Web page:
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My partner and I are considering buying a home. We're both half-owners in our own small software company. Our business has been around for three years, has always been profitable and profits have more or less doubled each year since we started. We both have excellent credit and our combined income is enough to qualify us for the kind of place we want based on the 28/36 rule.

But I've been researching this and I've been reading that self-employed people can (understandably) have a harder time qualifying for a mortgage.

What can I do to boost the chances that I'll get a mortgage and a good interest rate, despite being self-employed? Do I need to have more liquid assets, a bigger downpayment - both?

BTW, I'm in the US.

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Does your business have a loan or overdraft with a bank? If so that bank will be much more likely to offer you a personal mortgage if you can show them a solid business plan and your profits for each year.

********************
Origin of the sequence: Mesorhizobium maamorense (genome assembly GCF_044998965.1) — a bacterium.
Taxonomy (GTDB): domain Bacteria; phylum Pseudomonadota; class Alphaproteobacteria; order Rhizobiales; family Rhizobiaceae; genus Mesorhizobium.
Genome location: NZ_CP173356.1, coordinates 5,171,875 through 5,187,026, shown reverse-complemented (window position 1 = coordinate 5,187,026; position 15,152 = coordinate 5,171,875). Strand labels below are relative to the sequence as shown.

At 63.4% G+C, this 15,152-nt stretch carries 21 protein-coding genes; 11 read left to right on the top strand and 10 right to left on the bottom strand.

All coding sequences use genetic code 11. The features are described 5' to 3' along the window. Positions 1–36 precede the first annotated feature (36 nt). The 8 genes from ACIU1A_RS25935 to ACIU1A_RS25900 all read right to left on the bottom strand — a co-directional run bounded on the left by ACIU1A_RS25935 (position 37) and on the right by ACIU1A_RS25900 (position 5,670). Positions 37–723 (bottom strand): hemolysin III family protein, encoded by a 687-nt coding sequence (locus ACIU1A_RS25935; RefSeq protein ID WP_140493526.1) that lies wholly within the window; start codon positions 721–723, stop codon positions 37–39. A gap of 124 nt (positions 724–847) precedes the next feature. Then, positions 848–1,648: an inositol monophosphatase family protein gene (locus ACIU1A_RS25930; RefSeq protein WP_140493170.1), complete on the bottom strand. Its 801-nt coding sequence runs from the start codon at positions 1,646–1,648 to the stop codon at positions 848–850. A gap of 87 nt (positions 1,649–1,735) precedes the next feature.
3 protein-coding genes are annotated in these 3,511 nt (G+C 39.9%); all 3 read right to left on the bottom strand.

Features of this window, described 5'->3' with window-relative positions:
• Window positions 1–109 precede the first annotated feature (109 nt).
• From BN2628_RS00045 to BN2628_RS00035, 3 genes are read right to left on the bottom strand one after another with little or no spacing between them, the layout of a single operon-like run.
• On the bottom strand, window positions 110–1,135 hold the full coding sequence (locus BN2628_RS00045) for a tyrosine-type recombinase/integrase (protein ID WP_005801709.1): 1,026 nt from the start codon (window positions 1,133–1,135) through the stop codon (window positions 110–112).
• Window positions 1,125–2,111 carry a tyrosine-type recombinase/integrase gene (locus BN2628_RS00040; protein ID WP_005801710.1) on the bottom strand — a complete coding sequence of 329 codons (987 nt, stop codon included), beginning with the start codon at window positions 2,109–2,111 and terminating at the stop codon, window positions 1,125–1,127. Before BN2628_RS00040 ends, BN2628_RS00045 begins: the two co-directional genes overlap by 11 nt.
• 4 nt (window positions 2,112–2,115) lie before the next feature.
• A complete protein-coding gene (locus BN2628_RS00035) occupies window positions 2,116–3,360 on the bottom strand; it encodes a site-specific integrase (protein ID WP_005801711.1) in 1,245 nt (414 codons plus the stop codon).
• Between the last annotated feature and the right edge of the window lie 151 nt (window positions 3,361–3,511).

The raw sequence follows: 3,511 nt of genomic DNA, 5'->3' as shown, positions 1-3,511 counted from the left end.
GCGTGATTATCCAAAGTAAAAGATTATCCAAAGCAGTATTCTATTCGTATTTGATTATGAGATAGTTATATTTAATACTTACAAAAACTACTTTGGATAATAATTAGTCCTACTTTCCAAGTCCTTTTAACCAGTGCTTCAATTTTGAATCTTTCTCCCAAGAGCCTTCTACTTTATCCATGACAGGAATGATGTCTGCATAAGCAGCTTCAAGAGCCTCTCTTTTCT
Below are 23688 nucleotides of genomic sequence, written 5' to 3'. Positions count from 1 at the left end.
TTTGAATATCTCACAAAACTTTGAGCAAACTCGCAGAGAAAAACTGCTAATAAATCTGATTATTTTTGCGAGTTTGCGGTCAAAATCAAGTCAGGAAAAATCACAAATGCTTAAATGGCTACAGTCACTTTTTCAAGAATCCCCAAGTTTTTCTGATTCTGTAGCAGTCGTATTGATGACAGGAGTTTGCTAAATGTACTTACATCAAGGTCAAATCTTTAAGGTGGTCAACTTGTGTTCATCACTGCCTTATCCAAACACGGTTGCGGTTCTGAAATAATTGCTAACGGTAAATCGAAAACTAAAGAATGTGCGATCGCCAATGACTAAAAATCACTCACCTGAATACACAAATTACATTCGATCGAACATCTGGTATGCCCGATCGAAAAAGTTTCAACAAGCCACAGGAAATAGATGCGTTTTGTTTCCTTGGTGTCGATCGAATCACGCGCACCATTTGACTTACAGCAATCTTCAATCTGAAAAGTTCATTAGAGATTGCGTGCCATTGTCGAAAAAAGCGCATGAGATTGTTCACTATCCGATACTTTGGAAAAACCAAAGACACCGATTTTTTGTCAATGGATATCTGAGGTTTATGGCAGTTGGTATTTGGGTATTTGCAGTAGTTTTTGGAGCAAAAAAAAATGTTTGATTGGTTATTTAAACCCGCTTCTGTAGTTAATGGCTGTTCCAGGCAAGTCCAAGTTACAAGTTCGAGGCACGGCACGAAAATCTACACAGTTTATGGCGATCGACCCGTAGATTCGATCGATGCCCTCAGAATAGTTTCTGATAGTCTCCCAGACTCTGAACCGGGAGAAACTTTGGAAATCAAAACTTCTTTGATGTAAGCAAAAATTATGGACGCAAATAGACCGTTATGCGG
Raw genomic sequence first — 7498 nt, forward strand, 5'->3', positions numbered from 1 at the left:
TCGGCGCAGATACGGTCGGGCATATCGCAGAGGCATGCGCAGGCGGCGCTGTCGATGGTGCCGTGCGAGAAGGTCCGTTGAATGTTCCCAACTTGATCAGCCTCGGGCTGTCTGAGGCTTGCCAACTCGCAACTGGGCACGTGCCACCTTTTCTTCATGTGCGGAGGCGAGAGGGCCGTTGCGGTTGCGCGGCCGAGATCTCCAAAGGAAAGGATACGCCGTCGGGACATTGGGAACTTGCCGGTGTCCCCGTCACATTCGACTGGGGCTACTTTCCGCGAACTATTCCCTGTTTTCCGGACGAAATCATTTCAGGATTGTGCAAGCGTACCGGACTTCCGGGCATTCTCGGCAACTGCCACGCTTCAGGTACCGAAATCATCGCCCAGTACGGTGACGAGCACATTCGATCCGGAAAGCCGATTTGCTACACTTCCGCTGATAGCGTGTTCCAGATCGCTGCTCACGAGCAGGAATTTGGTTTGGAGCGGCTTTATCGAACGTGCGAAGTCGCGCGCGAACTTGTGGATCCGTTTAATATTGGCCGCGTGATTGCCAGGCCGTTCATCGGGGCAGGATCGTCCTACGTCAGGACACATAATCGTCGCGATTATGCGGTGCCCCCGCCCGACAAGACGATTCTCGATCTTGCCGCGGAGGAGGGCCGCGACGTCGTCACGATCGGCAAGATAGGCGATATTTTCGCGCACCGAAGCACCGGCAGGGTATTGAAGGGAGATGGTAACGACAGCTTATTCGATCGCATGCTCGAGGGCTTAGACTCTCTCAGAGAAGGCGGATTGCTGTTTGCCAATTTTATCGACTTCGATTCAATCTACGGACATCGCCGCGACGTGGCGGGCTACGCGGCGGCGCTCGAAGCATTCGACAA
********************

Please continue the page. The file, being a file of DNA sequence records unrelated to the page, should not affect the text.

Other than that make sure you have a perfect credit rating, use Experian to iron out any small things that might get in the way.

  • No, my company has no debt. – bill Jul 27 '12 at 15:05
  • Ok well I assume you have a business account? Just try the same bank. – Adam Jul 27 '12 at 15:42
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    Just make sure you take a consistent salary for at least 2 years as well, banks like this. – Adam Jul 27 '12 at 15:42
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There should be no problem getting a mortgage from a bank with 3 years in business. They are going to use the average of the last 2 years of taxable profits to determine your income though. I think the key words here are taxable profits and this is where the problem typically comes in for most self employed folks. Many times self employed people will have soft losses and deductions that make their income seem lower than it really is (or unreported income).

It has nothing to do with your business plan, or your relationship with the bank unless it is a small community bank or credit union.

  • That's good to know. Does being self-employed require a heftier down payment, or is that too just a function of income? We'd like to have something between 10-12%, as opposed to 20%. – bill Jul 29 '12 at 23:37

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